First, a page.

diastasis recti: fun!

I mentioned in a pre-Fiona post several months ago that I have diastasis recti. Well, that became all the more clear during my labor, which took its time starting in the first place, and then seemed to pause for a couple of extra hours (and by “pause”, I just mean “didn’t progress.” Because no, I haven’t discovered the secret to pushing “pause” at the height of labor.) Pushing required more effort, too. And I felt very, very discombobulated when everything was all said and done. That makes perfect sense, of course, if you realize that your abdominal muscles have deserted their post, and there’s nothing keeping your insides in check. Details.

During my pregnancy, I’d done lots of reading about several different exercise-based approaches to healing a diasasis (rather than surgical). I’d figured I’d take a laid-back approach, incorporating some of their principles as it fit into my life. Ha. After the strange twists and turns of labor, and the condition of my muscles post-baby, I quickly realized this wasn’t going to be something to just “fit in” here and there. So I ordered a whole kit from Tupler Technique, including the not-a-joke splint (which I think could double as bullet-proof gear?) I’ll be honest: I watched the DVD, found out how much time this would really take each day, put the splint on and realized I’d be wearing that uncomfortable contraption for months — and cried.

But here’s the other honest truth: two days later, I didn’t feel like I was falling apart anymore. I’d read that simply doing the baby-step exercises and wearing the splint would be effective very quickly, but I was really surprised at how effective.

Still, this is for the long haul.

I’ve checked off three weeks’ worth of daily exercises. I’ve only torn the splint off a few times, when the humidity + kevlar was just more than my claustrophobic self could handle. I’m going to repeat Week Three’s regimen several times, waiting for 6 weeks post partum to really pick things up. It’s really hard to find 10 minutes, 3 times a day, when I can sit still and do the exercises. And it’s only going to increase in time as the program continues on. But my midwife, my mom, and my husband said: do it. It’s part of being faithful in this season, and so I just pray as check off another box, Lord, use this. Heal me.

(I’m posting this because I heard from several people that they, too, had diastasis recti. If you’re interested in how the program is working for me, or have questions, let me know!)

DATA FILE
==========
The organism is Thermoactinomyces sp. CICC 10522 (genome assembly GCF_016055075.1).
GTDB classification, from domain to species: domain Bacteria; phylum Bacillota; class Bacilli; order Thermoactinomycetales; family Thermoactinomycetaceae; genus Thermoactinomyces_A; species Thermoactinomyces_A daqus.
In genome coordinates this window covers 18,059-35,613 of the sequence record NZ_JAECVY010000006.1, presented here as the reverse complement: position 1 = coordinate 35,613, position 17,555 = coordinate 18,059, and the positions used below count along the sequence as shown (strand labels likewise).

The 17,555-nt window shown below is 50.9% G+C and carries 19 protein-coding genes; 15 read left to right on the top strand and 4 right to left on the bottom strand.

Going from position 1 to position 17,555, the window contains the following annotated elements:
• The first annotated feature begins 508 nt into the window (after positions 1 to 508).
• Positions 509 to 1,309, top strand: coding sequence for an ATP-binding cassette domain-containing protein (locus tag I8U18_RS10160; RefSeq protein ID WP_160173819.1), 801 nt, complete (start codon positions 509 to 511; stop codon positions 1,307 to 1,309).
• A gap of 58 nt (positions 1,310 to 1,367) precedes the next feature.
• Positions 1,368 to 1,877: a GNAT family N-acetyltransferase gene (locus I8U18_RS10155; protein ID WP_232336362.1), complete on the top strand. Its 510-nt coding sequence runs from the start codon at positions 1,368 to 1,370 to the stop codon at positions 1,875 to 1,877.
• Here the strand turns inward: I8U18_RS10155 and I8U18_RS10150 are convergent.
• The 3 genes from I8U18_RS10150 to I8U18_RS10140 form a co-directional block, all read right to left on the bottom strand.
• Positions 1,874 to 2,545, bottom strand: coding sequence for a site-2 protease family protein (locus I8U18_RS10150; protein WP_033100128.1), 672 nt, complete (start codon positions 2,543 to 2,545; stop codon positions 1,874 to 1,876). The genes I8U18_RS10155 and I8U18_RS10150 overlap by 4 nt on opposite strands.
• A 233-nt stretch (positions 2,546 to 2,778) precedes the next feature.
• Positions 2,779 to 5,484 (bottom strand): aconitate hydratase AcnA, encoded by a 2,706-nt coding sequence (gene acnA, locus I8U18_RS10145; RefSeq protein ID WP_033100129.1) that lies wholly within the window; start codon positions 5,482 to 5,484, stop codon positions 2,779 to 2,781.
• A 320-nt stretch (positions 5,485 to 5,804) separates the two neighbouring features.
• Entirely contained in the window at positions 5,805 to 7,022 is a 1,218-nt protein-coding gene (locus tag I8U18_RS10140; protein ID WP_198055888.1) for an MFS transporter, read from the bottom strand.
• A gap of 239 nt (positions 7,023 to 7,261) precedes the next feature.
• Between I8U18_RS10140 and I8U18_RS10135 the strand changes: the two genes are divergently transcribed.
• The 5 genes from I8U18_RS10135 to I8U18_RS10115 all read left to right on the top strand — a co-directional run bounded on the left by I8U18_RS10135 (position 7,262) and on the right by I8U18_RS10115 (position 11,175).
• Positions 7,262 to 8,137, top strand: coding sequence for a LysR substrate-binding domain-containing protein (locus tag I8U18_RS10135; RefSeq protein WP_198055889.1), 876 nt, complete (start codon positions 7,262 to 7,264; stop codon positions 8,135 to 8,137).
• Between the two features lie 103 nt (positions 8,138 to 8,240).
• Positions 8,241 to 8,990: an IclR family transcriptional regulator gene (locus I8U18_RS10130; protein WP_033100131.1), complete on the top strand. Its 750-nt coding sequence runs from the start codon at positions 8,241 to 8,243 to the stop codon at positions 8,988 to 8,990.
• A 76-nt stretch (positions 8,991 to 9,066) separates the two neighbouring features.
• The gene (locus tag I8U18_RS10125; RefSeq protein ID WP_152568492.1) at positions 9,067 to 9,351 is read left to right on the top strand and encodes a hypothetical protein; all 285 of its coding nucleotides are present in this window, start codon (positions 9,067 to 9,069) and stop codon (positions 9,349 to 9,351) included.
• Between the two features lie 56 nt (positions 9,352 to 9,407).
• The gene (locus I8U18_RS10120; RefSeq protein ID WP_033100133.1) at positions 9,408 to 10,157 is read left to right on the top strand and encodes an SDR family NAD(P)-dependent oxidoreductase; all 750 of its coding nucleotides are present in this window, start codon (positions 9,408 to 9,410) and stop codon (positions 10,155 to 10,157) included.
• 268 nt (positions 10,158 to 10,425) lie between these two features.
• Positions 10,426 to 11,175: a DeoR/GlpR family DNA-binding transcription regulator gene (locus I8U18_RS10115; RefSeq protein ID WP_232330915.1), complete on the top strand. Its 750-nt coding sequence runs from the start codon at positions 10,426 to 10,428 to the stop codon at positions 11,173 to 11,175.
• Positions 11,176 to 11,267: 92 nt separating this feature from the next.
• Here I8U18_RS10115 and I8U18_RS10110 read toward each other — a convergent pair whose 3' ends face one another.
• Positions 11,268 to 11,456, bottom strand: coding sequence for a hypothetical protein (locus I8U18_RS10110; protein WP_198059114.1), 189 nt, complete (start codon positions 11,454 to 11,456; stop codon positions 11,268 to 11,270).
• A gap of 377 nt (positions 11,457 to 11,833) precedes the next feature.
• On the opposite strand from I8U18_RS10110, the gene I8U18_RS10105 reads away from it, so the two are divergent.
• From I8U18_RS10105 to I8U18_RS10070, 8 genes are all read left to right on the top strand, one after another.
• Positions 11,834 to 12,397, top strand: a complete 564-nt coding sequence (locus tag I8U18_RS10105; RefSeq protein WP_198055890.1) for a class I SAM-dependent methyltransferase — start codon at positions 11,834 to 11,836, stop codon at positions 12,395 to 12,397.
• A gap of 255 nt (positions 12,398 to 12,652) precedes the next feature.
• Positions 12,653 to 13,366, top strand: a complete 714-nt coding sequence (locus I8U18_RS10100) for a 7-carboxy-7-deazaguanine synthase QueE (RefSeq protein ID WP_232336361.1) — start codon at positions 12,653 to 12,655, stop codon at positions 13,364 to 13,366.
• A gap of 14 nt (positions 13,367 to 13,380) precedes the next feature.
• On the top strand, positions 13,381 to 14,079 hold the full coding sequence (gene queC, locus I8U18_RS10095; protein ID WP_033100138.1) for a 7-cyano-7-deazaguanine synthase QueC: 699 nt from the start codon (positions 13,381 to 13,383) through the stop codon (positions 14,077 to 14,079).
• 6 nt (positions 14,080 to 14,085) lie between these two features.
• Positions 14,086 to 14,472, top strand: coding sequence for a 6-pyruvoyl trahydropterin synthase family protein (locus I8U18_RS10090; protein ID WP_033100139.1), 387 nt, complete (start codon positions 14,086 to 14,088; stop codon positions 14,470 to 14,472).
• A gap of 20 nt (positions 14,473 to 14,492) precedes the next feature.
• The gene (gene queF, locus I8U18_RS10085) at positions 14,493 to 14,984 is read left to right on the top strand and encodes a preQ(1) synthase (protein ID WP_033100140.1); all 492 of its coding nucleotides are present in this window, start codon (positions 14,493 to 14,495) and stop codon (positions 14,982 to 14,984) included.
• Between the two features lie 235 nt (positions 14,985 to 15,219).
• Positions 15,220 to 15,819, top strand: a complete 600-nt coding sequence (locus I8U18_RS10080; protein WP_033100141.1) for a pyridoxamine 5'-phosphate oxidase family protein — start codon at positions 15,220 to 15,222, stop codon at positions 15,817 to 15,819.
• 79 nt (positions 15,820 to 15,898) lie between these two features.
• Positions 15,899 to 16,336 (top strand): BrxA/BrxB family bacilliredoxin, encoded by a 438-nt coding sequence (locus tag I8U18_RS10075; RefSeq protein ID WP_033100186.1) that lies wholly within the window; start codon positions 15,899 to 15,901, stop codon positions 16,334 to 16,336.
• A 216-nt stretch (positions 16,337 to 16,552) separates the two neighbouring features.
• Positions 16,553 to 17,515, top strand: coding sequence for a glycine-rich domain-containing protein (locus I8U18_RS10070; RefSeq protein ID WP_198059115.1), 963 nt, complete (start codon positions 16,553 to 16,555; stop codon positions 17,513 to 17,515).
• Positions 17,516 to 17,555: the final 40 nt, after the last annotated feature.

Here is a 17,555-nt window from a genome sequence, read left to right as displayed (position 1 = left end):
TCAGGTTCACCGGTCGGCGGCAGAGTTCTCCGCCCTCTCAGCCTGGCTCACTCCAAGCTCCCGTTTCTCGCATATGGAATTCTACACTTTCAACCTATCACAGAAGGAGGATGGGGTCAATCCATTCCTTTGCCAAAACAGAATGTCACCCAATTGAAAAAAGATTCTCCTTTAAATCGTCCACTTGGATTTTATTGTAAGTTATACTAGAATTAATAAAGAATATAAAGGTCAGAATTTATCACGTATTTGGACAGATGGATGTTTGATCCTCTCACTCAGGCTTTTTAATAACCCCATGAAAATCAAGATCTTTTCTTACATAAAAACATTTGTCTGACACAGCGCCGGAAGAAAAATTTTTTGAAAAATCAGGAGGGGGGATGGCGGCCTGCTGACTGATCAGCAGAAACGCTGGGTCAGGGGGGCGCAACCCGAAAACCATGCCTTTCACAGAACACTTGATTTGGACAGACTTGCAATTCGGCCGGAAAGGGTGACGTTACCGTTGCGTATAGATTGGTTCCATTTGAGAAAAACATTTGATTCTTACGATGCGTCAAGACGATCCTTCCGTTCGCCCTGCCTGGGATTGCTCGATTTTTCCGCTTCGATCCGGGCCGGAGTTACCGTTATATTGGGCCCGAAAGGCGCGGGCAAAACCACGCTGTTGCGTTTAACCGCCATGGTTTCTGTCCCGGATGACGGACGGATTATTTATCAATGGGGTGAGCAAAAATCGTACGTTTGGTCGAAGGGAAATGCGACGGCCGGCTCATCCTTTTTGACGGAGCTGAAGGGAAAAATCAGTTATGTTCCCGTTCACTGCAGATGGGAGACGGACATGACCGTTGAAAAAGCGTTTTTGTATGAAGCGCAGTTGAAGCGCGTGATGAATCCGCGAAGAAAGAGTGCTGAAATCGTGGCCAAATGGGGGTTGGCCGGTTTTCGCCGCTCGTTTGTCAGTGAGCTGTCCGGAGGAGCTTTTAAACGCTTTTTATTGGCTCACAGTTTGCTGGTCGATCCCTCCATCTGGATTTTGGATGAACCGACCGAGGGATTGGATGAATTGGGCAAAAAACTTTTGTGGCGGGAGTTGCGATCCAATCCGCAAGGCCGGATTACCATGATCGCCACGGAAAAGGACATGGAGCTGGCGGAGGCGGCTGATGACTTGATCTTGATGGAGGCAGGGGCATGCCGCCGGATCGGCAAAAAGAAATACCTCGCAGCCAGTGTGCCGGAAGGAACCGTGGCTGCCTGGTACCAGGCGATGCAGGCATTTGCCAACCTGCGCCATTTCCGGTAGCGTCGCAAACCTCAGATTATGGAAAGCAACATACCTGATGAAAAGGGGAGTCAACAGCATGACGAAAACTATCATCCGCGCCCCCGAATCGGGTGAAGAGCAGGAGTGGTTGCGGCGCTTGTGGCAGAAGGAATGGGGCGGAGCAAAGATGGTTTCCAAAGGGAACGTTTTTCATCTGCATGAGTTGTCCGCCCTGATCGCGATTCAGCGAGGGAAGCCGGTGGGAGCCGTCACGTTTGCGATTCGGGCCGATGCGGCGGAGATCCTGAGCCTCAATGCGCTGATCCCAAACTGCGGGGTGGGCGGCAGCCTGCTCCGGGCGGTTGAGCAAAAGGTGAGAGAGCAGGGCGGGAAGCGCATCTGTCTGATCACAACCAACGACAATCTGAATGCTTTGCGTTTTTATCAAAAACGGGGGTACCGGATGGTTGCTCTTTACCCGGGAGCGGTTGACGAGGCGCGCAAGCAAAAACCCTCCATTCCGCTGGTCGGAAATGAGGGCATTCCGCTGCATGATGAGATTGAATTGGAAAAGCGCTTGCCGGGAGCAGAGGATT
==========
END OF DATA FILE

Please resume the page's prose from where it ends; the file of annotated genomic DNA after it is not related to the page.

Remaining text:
fiona, part one

I was just looking at my phone history to see what sort of text conversations were happening one week ago. They were something along the lines of: “If I don’t have this baby soon, I’m in ‘trouble.'”

Jameson was born hours before his due date rolled around.

William was born hours after his due date.

Beatrice waited a whole four days before labor kicked into gear.

And this baby? Well… Dates can be wrong, but you go with what you’ve got, and according to calculations, this baby was happy as a clam, despite the Big Bad Forty-Two Week mark that was quickly approaching. Sometimes I’d have a contraction that would make me perk up and wonder, Yes? Maybe? Then long minutes, hours, would tick by, and No. Not it.

Thursday, when I was 41w4d along, I met with my midwife and we discussed Options. When she left, I knew I had a few days to do my best to walk and take baths and drink tea. And I knew that Monday morning, she would call the hospital to make arrangements for me to go in and get things rolling.

Here’s the deal: I don’t hate hospitals. But I do home births for good reasons, one of those being a deep preference. Giving birth in a hospital isn’t my first choice, but getting an IV, pitocin, EFM, and all that could lead to? Really, really not my first choice. But [deep breath], God is bigger than all of that. I know that. I knew that. But I had to remind myself. A lot. Things don’t have to go my way. Sometimes they don’t for good reasons, for reasons I can’t possibly understand and simply have to trust in the perfect Father who holds my life in His hands.

These are the thoughts that would go on in my head while I walked briskly, mile after mile. (Because, as an aside, I felt really, really good right until the end of this pregnancy. I was incredibly thankful for that. Floradix? Liver? A walking regimen all 9 months? Whatever the reason, it was a gift.)

There were plenty of mornings waking up and feeling “hope deferred-ish”, as I told Ryan. And then I would remind myself, don’t hope in labor today. Hope in God. (Hope in God never leaves you with a “deferred-ish” feeling.)

Anyway, that Saturday, we had the option of having my midwife stop by in the evening to strip my membranes, or we could just wait till Sunday, when she was planning on coming and pulling out all the stops — herbs, membranes, you name it. We just couldn’t decide! Saturday or Sunday. Or Monday in the hospital? Were we getting ahead of God? Gah! I just couldn’t sense what was the right decision. My hormones, which had stayed amazingly in check for 9 months, were suddenly clouding everything. Take it away, Ry.